by Tito Philips, Jnr.
What is the ONE thing that separates leaders from all other people?
This is a continuation of the series on the 3 essential roles of every CEO (leadership, management and entrepreneurship) where I began with the role of the CEO as a Leader and talked about the 3 essential qualities of effective leadership; character, vision and competence.
Character is about who you are as a person. It describes what kind of a person you are and what earns you the privilege to lead others since people naturally like to follow those they respect and those whose life they want to emulate. Until there’s something commendable and worth emulating from you as a person, attempting to lead the right people will be an exercise in futility irrespective of the position you might occupy.
Character is therefore the foundation of effective leadership. In case you missed out on last week’s article where I shared some insights about what it takes to develop the right character necessary for effective leadership, you can read it here; developing the right character for effective leadership. Let’s now go over to the second essential quality of effective leadership – Vision.
Vision –an idea to die for– is the ONE thing that separates leaders from all other people. Your ability to constantly attract and lead the right people depends on the quality of your vision as a leader. You see, leadership does truly begin with you as a person (character) but it is never all about you (self-centeredness).
Leadership is about others; what you want to do for them, with them and in them. Leadership is a stewardship role; you are in charge of making something positive happen. It’s not just about being good (character) it’s also about doing good (vision). It is one thing to have the right character that inspires others to look up to you and willingly want to follow you, the other thing is to ask yourself; “where are they following me to?” or “where am I leading them to?” The answer to this question is what is called Vision and it’s your differentiating mark as a leader.
Vision is the yardstick against which your success or failure as a leader is measured. Your effectiveness as a leader is determined by how well you are able to lead others towards the fulfillment of a vision. Without a vision you cannot unify the collective efforts of the right people. People like to know what they are working towards. The right people don’t just gather around or follow leaders who are only ‘good people’ (character); they want to gather around and follow leaders who are passionate about ‘doing good’ (vision).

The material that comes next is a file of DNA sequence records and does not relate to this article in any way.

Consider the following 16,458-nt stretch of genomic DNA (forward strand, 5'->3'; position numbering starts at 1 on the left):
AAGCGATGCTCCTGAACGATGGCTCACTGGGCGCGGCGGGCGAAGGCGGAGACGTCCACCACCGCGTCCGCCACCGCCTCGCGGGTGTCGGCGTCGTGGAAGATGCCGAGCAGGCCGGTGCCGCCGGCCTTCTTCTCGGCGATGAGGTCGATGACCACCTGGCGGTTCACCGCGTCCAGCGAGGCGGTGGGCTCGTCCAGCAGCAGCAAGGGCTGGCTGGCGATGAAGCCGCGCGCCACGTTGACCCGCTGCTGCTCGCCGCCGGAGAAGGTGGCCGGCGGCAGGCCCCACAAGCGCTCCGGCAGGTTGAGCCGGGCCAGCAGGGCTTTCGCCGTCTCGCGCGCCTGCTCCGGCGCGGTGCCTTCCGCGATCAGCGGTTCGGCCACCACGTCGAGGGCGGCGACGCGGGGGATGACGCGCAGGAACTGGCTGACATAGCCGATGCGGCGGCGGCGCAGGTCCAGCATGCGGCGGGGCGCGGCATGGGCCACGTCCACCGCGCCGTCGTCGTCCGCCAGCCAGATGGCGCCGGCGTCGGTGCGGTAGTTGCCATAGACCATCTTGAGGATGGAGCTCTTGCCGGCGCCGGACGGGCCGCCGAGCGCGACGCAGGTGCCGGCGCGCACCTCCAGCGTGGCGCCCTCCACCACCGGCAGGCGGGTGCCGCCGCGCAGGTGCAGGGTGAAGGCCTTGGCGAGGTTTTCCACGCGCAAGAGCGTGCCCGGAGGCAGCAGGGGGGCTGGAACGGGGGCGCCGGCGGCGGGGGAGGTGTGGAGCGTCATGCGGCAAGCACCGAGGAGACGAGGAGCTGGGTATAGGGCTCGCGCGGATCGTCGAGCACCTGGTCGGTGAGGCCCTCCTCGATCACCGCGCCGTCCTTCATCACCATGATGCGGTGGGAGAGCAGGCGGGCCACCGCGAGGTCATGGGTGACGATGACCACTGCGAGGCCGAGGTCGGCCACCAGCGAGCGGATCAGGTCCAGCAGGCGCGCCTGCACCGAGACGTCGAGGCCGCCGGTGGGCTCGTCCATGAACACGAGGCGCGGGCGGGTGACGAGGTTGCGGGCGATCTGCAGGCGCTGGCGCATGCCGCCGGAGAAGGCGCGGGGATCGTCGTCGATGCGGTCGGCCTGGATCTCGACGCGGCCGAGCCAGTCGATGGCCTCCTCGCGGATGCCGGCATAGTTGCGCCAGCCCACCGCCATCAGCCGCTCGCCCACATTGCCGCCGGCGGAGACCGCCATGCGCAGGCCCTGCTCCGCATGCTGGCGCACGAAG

So it’s your responsibility as a leader to create a compelling vision that can unify the collective efforts of your people. What is the positive thing that you want to make happen? What is that idea that you’re betting your life on and is worth dying for? What did you create your company to accomplish? What did you go into business to make happen? To what end do you need a team of the right people for?
In answering these questions, here are 5 factors to consider in creating a compelling vision;
- People oriented: a compelling vision begins and ends with people in mind. Why? Because people don’t gather for a leader (person), they gather for a reason (vision). A compelling vision shouldn’t be about what you will get but rather, what you will give as an organization. Make your vision externally rather than internally focused. The more externally focused your vision is, the more commitment it will attract from the right people needed to make it happen.
- Clarity: the essence of a compelling vision is to unify the collective efforts of people and give direction to the entire organization. In order to achieve this, the vision must be clear and shouldn’t be ambiguous. See it big, but keep it short and simple. (SIBKISS)
- Timed: every vision has a specific time line (expiration date). When do you want to accomplish your vision? In creating a compelling vision, always remember that a vision without a time line is just a wish and therefore lacks the much needed sense of urgency that brings about the motivation required to make it happen.
- Measurable: what good is a compelling vision if you can’t determine how well you are doing? In creating a compelling vision, make sure there are specific milestones along the way that indicates how close or how far you are in relation to your vision.
- Achievable: don’t create a lofty vision which you don’t have the required resources (people, knowledge, finance, time etc) to make happen. Always create a compelling vision around your passion and core areas of competence.
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Thanks for reading!
Does your business have a compelling vision? How were you able to create it?